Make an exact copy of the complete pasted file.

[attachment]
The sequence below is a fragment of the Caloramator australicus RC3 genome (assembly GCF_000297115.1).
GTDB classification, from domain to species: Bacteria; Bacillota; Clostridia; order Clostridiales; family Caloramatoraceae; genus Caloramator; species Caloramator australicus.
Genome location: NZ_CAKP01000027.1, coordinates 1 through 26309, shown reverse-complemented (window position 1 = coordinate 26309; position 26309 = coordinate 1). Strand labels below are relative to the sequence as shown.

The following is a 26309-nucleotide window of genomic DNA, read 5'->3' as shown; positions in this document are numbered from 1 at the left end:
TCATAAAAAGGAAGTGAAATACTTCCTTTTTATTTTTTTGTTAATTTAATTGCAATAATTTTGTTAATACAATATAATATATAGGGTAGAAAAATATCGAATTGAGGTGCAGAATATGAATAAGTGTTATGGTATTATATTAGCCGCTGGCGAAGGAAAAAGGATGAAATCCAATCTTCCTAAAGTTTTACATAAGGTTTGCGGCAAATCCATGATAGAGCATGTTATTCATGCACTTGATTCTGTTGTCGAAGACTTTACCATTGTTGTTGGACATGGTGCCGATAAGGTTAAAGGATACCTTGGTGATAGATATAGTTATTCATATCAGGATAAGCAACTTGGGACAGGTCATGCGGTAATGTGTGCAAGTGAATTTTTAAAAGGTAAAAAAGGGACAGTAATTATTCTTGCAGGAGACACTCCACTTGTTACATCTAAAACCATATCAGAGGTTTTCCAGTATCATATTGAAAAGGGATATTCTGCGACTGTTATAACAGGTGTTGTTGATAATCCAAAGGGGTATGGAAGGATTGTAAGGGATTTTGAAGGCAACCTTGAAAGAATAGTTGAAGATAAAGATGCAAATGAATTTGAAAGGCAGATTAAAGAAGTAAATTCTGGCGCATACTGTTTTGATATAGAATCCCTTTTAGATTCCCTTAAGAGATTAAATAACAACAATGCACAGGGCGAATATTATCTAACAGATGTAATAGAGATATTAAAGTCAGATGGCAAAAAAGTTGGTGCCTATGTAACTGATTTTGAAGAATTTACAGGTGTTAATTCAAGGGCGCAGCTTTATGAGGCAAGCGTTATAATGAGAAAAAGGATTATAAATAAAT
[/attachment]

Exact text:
The sequence below is a fragment of the Caloramator australicus RC3 genome (assembly GCF_000297115.1).
GTDB classification, from domain to species: Bacteria; Bacillota; Clostridia; order Clostridiales; family Caloramatoraceae; genus Caloramator; species Caloramator australicus.
Genome location: NZ_CAKP01000027.1, coordinates 1 through 26309, shown reverse-complemented (window position 1 = coordinate 26309; position 26309 = coordinate 1). Strand labels below are relative to the sequence as shown.

The following is a 26309-nucleotide window of genomic DNA, read 5'->3' as shown; positions in this document are numbered from 1 at the left end:
TCATAAAAAGGAAGTGAAATACTTCCTTTTTATTTTTTTGTTAATTTAATTGCAATAATTTTGTTAATACAATATAATATATAGGGTAGAAAAATATCGAATTGAGGTGCAGAATATGAATAAGTGTTATGGTATTATATTAGCCGCTGGCGAAGGAAAAAGGATGAAATCCAATCTTCCTAAAGTTTTACATAAGGTTTGCGGCAAATCCATGATAGAGCATGTTATTCATGCACTTGATTCTGTTGTCGAAGACTTTACCATTGTTGTTGGACATGGTGCCGATAAGGTTAAAGGATACCTTGGTGATAGATATAGTTATTCATATCAGGATAAGCAACTTGGGACAGGTCATGCGGTAATGTGTGCAAGTGAATTTTTAAAAGGTAAAAAAGGGACAGTAATTATTCTTGCAGGAGACACTCCACTTGTTACATCTAAAACCATATCAGAGGTTTTCCAGTATCATATTGAAAAGGGATATTCTGCGACTGTTATAACAGGTGTTGTTGATAATCCAAAGGGGTATGGAAGGATTGTAAGGGATTTTGAAGGCAACCTTGAAAGAATAGTTGAAGATAAAGATGCAAATGAATTTGAAAGGCAGATTAAAGAAGTAAATTCTGGCGCATACTGTTTTGATATAGAATCCCTTTTAGATTCCCTTAAGAGATTAAATAACAACAATGCACAGGGCGAATATTATCTAACAGATGTAATAGAGATATTAAAGTCAGATGGCAAAAAAGTTGGTGCCTATGTAACTGATTTTGAAGAATTTACAGGTGTTAATTCAAGGGCGCAGCTTTATGAGGCAAGCGTTATAATGAGAAAAAGGATTATAAATAAAT